business news in context, analysis with attitude

by Kevin Coupe (with a little help from an MNB friend)

There has been a lot of discussion since Lidl decided to begin opening stores in the US about the degree to which it is being effective … with the general sense being that it may take a little longer to gain traction than the company may have expected.

Or a lot longer, judging from the pictures than an MNB reader sent me this week, and that you can see below.

This reader said that over a series of visits to a Lidl store in Greenville, South Carolina, he found empty shelves that never seemed to get filled. Finally, after a third visit, he took these pictures.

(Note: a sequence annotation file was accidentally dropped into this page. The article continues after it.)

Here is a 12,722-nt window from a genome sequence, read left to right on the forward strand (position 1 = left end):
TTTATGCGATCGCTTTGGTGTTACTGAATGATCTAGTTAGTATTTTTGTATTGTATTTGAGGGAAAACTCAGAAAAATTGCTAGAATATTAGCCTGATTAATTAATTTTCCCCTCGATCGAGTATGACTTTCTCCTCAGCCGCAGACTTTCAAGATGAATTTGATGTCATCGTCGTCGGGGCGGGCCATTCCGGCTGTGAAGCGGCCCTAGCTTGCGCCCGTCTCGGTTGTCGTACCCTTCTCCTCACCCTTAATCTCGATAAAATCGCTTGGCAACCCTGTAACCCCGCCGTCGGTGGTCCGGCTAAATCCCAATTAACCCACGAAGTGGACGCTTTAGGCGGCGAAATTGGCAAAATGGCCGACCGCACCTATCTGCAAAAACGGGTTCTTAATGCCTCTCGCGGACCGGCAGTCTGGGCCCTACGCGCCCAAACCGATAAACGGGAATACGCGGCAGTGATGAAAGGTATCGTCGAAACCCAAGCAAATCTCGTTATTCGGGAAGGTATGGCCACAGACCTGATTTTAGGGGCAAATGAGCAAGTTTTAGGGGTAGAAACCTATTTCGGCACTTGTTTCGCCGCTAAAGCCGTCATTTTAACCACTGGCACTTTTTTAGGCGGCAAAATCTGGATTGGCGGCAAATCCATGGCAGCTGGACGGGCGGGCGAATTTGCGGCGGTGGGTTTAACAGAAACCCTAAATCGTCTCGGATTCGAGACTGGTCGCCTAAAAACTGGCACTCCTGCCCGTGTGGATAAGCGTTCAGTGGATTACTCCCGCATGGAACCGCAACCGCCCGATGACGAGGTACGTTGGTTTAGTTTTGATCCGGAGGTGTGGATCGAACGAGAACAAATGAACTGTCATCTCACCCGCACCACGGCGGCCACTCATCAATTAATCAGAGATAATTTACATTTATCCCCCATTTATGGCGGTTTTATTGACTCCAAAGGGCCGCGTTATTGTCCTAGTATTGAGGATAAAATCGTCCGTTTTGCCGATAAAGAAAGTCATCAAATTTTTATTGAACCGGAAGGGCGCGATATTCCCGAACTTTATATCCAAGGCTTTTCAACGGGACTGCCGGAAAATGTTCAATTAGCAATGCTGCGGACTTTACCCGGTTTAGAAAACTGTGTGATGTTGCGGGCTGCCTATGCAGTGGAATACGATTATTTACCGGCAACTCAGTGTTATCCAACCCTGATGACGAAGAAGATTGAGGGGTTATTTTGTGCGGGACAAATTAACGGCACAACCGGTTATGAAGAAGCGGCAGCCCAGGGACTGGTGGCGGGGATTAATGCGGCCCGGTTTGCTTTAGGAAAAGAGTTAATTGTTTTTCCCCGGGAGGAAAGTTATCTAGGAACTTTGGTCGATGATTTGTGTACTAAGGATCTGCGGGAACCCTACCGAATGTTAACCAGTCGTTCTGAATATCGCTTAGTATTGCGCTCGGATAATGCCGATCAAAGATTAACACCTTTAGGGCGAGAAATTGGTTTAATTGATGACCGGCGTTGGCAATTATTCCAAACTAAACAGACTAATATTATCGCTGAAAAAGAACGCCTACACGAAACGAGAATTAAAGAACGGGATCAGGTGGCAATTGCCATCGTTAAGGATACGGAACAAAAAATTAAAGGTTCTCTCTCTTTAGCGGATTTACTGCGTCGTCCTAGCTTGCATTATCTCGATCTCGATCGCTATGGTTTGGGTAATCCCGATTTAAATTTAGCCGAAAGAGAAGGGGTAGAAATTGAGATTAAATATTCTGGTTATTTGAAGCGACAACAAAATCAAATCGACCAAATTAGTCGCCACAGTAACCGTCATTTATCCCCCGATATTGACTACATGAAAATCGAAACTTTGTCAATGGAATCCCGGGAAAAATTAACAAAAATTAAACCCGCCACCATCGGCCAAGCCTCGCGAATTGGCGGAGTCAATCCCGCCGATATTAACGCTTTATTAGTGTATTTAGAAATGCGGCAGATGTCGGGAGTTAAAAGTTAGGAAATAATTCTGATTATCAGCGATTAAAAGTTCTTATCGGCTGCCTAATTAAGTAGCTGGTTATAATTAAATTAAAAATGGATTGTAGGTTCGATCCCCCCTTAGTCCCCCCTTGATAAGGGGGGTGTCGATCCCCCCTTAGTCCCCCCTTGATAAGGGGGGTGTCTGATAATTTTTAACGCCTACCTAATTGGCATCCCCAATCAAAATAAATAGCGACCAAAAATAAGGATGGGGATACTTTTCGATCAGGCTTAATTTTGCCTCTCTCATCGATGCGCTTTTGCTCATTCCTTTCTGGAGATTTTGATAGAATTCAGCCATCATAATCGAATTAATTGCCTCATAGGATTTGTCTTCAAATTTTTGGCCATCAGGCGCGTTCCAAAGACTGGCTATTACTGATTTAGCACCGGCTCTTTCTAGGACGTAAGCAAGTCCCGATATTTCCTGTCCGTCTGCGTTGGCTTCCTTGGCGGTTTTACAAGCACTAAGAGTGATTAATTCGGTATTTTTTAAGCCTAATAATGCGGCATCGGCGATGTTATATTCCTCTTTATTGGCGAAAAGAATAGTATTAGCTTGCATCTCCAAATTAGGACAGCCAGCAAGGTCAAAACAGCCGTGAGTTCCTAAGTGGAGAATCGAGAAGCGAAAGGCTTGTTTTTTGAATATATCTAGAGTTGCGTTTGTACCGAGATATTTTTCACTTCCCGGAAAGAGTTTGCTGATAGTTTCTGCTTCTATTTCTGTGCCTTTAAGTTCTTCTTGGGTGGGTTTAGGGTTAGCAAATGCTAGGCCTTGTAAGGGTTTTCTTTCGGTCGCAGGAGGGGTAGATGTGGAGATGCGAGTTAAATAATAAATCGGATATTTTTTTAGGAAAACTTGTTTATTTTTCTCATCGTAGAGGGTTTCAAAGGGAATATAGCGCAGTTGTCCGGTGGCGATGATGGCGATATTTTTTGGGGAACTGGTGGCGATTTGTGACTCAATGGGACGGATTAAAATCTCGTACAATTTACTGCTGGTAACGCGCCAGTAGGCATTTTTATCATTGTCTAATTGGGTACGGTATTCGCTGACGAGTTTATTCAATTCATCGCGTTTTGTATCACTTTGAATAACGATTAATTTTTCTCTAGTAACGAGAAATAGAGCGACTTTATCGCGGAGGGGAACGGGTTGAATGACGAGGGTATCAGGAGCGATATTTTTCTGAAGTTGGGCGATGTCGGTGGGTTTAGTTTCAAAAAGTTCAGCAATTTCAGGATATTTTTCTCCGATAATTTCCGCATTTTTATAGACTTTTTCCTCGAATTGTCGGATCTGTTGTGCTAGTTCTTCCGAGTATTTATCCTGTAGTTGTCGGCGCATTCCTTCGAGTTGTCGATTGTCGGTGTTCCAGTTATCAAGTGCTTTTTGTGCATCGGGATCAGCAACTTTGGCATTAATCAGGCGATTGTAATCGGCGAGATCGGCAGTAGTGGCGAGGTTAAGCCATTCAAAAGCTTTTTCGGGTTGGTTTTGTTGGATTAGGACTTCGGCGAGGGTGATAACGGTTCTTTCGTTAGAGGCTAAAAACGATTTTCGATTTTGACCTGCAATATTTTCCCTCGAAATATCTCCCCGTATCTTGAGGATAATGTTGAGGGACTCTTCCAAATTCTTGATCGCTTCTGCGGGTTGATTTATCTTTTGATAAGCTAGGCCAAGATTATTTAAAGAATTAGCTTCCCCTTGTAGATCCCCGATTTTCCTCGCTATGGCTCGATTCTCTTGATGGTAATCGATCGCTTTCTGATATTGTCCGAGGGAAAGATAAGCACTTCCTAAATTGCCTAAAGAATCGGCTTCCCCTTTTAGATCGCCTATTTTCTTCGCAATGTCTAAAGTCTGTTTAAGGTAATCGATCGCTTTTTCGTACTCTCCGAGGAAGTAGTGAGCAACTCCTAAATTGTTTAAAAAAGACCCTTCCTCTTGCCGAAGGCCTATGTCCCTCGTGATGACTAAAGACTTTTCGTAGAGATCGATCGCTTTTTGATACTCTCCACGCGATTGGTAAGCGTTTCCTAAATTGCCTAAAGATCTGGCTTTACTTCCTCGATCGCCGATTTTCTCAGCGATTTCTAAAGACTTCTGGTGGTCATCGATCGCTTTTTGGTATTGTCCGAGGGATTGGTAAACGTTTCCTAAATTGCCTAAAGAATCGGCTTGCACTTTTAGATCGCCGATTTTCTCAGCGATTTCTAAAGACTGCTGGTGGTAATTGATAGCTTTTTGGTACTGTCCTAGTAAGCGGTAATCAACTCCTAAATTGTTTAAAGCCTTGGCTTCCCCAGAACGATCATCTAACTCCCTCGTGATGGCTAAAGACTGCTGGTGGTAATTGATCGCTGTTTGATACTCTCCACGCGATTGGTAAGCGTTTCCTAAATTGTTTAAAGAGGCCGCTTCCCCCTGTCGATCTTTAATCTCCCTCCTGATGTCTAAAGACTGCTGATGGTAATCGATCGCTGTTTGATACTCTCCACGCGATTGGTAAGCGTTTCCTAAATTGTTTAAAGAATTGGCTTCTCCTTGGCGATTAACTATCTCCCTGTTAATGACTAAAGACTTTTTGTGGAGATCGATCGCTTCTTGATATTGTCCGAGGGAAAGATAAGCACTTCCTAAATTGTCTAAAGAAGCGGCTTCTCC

“I have discussed with management,” this reader told me, “and the responses have been, ‘trucks late, labor hours cut, and ordering processes still need work’. They spend continue to send me flyers, and email spam, but they never have the specials on the shelves, or anything else for that matter.”

Regardless, the MNB reader adds, management adheres to company policy - "no rain checks and no substitutes.”

Now, let’s be clear. This is one store, and it could be an outlier.

But, it always has been my observation that a persistent problem with many limited assortment stores - including Aldi, Lidl, and Save-A-Lot - is that they are prone to suffering from “nobody gives a damn” disease.

That certainly seems to be what is happening here. And it is an Eye-Opener.

KC's View: